Last year the team at Scarfes gave us a rundown of their eccentric serves, which at the time were inspired by British national treasures. The drinks menu is illustrated by legendary cartoonist Gerald Scarfe (hence the name of the bar), while the serves themselves are made using bitters, plum wines and elixirs the staff make in their own “drinks lab” – a repurposed broom cupboard in the back of the hotel.

Yann Bouvignies became Scarfe’s head bartender in August last year.

It’s been a busy week in db‘s diary.

Last weekend we headed to the Hurlingham Club in west London for lunch with Lanson at Chestertons Polo in the Park.

db with MIC’s Ollie Locke and Gareth Locke (Photo: Champagne Lanson)

We caught up with managing director Paul Beavis, who was particularly pleased to celebrate the Champagne house’s fifth year sponsoring the annual event.

db also had a chinwag with Made in Chelsea star Ollie Locke, who was keen to talk about the new film he’s starring in called Greed, set for release later this year.

He said he spent over a month filming in Mykonos alongside celebs Isla Fisher, Stephen Fry and Steve Coogan.

“It was brilliant,” he said, “pretty much five weeks drinking on the beach with Isla Fisher.”

We’ve all got that one friend who brings red wine to every party regardless of the atmosphere. Gareth Locke also told us he and Ollie recently tried to take comedian David Mitchel on a big night out clubbing. However, when they asked what he wanted to drink he ordered a glass of red “and then sulked in the corner,” which, if memory serves, sounds like a recreation of Peep Show episode 5, season 3.

Campo Eliseo Verdejo vines in Rueda (Photo credit: Campo Eliseo)

On Tuesday this week, members of the drinks trade in London were introduced to the wide range of wines from Spain’s best-selling white-wine-producing region: Rueda.

Editor in chief Patrick Schmitt MW led industry insiders though a masterclass at Asia House, which included youthful, aromatic whites made from Sauvignon Blanc and Verdejo, as well as richer, barrel-aged examples from the latter grape, which is native to the region.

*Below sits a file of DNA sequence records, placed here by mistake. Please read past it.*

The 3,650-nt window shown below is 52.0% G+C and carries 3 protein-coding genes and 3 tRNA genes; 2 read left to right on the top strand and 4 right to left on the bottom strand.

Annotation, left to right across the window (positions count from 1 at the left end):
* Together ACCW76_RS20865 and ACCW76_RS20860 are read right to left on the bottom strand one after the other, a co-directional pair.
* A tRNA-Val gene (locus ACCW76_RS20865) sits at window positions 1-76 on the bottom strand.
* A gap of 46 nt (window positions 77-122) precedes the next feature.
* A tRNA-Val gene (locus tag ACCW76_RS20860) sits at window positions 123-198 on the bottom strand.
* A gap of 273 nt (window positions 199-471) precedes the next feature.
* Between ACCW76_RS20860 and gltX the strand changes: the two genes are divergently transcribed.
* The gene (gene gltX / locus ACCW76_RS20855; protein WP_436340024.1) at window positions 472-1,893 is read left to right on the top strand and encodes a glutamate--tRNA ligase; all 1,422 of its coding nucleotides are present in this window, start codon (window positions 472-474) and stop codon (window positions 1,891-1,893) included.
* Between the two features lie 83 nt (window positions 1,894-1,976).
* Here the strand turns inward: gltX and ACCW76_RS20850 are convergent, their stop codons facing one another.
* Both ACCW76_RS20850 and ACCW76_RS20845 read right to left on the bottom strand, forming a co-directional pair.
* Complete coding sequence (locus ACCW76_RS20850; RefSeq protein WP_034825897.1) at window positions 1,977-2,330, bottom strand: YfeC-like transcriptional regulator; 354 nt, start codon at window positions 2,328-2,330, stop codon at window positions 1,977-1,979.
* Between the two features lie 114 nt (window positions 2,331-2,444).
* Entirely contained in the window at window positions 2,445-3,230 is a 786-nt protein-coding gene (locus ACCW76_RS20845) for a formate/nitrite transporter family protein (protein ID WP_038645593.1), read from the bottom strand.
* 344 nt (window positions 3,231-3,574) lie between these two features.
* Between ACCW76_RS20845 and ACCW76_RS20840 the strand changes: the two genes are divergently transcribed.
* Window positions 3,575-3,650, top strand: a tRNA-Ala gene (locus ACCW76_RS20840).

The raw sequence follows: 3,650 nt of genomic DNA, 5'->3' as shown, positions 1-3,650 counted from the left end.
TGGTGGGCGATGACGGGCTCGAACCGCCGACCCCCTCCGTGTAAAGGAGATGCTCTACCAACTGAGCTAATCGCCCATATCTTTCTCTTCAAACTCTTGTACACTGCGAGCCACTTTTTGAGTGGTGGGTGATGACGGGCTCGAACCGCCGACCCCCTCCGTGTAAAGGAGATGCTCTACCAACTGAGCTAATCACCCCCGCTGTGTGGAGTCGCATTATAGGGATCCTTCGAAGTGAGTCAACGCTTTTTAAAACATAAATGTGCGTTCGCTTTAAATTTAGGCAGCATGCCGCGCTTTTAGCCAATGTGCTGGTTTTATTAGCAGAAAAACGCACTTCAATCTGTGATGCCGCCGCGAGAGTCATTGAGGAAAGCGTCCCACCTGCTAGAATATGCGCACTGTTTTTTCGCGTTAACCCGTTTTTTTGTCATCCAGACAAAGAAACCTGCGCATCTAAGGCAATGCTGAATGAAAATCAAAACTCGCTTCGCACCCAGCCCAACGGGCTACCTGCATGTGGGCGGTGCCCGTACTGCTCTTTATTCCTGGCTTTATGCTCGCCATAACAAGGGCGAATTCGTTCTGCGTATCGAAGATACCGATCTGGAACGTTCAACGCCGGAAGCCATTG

What is a lunch without a Prosecco tasting, a glass of red, a snifter of grappa and a shot of neat gin? Wasted, that’s what.

And so it was on Thursday that db met Italian fizz mogul Sandro Bottega for lunch following a vertical tasting of his Prosecco brand’s bottles from the past five years.

Bottega was on fine form, and very pleased with the latest wine in the company’s pipeline, a “natural” bone dry Prosecco with a slightly hazy hue.

“It is an ancestral Prosecco”, Bottega told db, “we want to celebrate the region’s heritage.” The wine is partially tank fermented before going through secondary fermentation in-bottle on its lees. “It doesn’t need any sulphites and it’s zero-sugar” he said. The new product could be aged for “decades” he said, making it somewhat unusual in the world of Prosecco.

Bottega told db they finished developing the hazy fizz in January, and a launch date is yet to be confirmed. watch this space.

Chelsea is having something of a moment at, uh, the moment. Earlier this month db celebrated the opening of its latest drinking spot, The Bar at Sloane Place. In the basement of the Sloane Place boutique hotel, just off Sloane Square, guests were treated to glasses of Marie Demets Champagne, as well as cocktails, and canapés from the kitchen of chef Bernhard Meyer, including some seriously moreish deep-fried chilli penne

Sparkling wine company Henkell has launched a global social media campaign for its 20cl bottle, Piccolo.

The campaign will see Henkell asking consumers to post photos of the baby bottle on their own Twitter and Instagram accounts with the hashtag “#PiccoloOnTour”, as well as a series of promotional activities such as influencer partnerships in Germany, Montenegro, Canada, Brazil and Australia, from now until January 2020.

Staff at Glasgow spirits company Edrington had a surprise visit from ITV Breakfast programmes Lorraine and Good Morning Britain‘s showbiz correspondent Ross King to offer thanks for their fundraising efforts for Children’s Hospices Across Scotland.